We put our Trust in her Ms. Avila

By Christopher Bellina, Layout editor


2020 teacher of the year Ms. Avila said, “It takes a lot of work and effort to come to the end with my students, it’s a lot of one to one, repetition and lots of love and patience.”

  A very friendly soul, special education teacher and Miami High’s 2020 Teacher of the Year Ms. Avila is one of the longest serving staff members at Miami High, since 1990, first as a TRUST counselor and later as a teacher in 2010.



   She was brought to the United States from Cuba when she was five years old. She started at Riverside Elementary and knew no English. Later she started first grade at Citrus Grove Elementary where she learned English. St Peter and Paul Catholic School was her next destination for grades 6-8; following this she attended Immaculata-La Salle for grades 9-12 where she graduated in 1980.

   During her time in high school she enrolled in a dual-enrollment program in the 10th grade to do college work at Mercy College, where she finished her bachelor’s degree in social work at age 19, working already in the field of mental health. She also minored in education prior to obtaining her degree, and she worked in elementary schools as an assistant teacher while in college.


TRUST Counselor

  Ms. Avila first came to Miami Senior High as a TRUST counselor in 1990, even being named TRUST counselor of the district in 1998. TRUST is an acronym for “To Reach Ultimate Success Together”, and such counselors had multiple duties: individual counseling and group counseling for students with specific issues such as suicidal/homicidal ideations, gang related activities, violence, rape, sexual abuse and anything else that troubled them. 

   TRUST counselors also led parent conferences to obtain referrals for students to get help at psychiatric facilities. Ms. Avila also did presentations individually and with special speakers as well as specific class activities.  

   For her, the best part was a program called Students Against Destructive Decisions or (SADD) which used to be called Students Against Drunk Driving similar to (MADD) Mothers Against Drunk Driving. She did this for 26 years helping students who were participating and promoting good decisions with the school environment. She liked it because it helped a lot of students.

   The hardest part was getting the parents to do what needed to be done for their child such as getting an evaluation or being seen by a psychiatrist to prescribe medicine. Some of the hardest things Ms. Avila heard from students involved molestation from a parent and abuse typically physical. She served as a TRUST counselor for 20 years.


ESE teacher

   In 2010 Ms. Avila had to change careers because the funding for the TRUST counselors was a separate program from the school’s budget at the time. She was then asked if teaching the exceptional education students with behavior problems was something she wanted to transition to.

   As an ESE teacher, her responsibilities are classroom management, teaching almost all subject areas, and participating with all the departments. If it works with the subject, she’ll teach group activities. She can teach all 4 levels of English, 3 sciences, 5 math classes, 4 histories, intensive reading, and learning strategies.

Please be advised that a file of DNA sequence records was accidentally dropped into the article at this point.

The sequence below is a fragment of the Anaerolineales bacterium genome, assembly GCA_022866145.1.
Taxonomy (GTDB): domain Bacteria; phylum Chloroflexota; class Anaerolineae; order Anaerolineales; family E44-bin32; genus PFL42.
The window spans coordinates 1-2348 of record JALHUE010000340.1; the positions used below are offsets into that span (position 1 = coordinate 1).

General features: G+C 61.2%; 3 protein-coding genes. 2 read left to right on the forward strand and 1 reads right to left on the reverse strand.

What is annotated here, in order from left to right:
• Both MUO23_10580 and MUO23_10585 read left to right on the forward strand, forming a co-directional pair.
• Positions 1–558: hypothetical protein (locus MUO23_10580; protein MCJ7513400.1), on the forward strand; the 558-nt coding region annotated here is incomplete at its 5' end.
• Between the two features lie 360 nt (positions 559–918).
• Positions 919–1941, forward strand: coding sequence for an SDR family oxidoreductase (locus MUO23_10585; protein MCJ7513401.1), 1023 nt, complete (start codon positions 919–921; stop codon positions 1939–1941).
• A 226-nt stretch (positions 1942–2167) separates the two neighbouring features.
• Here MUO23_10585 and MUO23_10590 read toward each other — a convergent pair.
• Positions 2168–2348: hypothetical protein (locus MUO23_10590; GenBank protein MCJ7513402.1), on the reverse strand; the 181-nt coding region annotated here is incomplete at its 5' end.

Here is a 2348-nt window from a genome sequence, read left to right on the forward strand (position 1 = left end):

She has an excellent assistant teacher that is great dealing with her students who have behavior problems. One of her very important classes is self-containment where students will be with her the whole day. 

   The best part of being a teacher for her is seeing the end result which is graduation after 4 years. She said, “It takes a lot of work and effort to come to the end with my students. It’s a lot of one to one, repetition, and lots of love and patience.” The hardest part is if a student has a lot of absences. “Every year is a surprise especially with the 9th graders,” she said.


Teacher of the Year

  Ms. Avila was recommended for teacher of the year by an administrator and later elected by her fellow teachers Ms. Avila believes it’s good to be recognized after so many years. Over the years she has done a lot for the school such as organizing and helping out at Grad Bash, homecoming, and staff retirements—events she really enjoys to do with her co-workers and her students. 

   Her greatest successes are when students come to her after graduation to thank her and to show her their accomplishments with their career and showing her their children. Her favorite memories are graduation for some of her more difficult students, Grad Bash, Special Olympics, and seeing her students be successful in what they like.

   If she hadn’t gone into the teaching profession she would have become a lawyer and would have probably been helping students specializing in criminal justice. In her words, “Something to help others I think always helps because that gives you more self value as a person and you are helping others to accomplish something that they maybe would have never been able to accomplish if you didn’t give them that little push.” 


Activities out of School

    When she retires, Ms. Avila wants to travel more and possibly move because Miami is getting to be an expensive place to live.

   Ms. Avila is very active when she’s not working. She cooks and bakes when she has the chance for administrators, students, even doing some cooking in her classroom. Riding her bike has been one of her hobbies ever since she was a kid. 

  She has been to India, Russia, Spain, Italy, and France. She wants staff and students to know that her door is always open and that anything told to her is confidential.

   Ms. Avila quiz

  1.  How old was Ms. Avila when she was brought to the U.S. from Cuba?   
  2.  At what age did she get her bachelor’s degree in social work?
  3.  How long was Ms. Avila a TRUST counselor for?
  4.  When did she start her career at Miami High?
  5.  What places has she traveled to?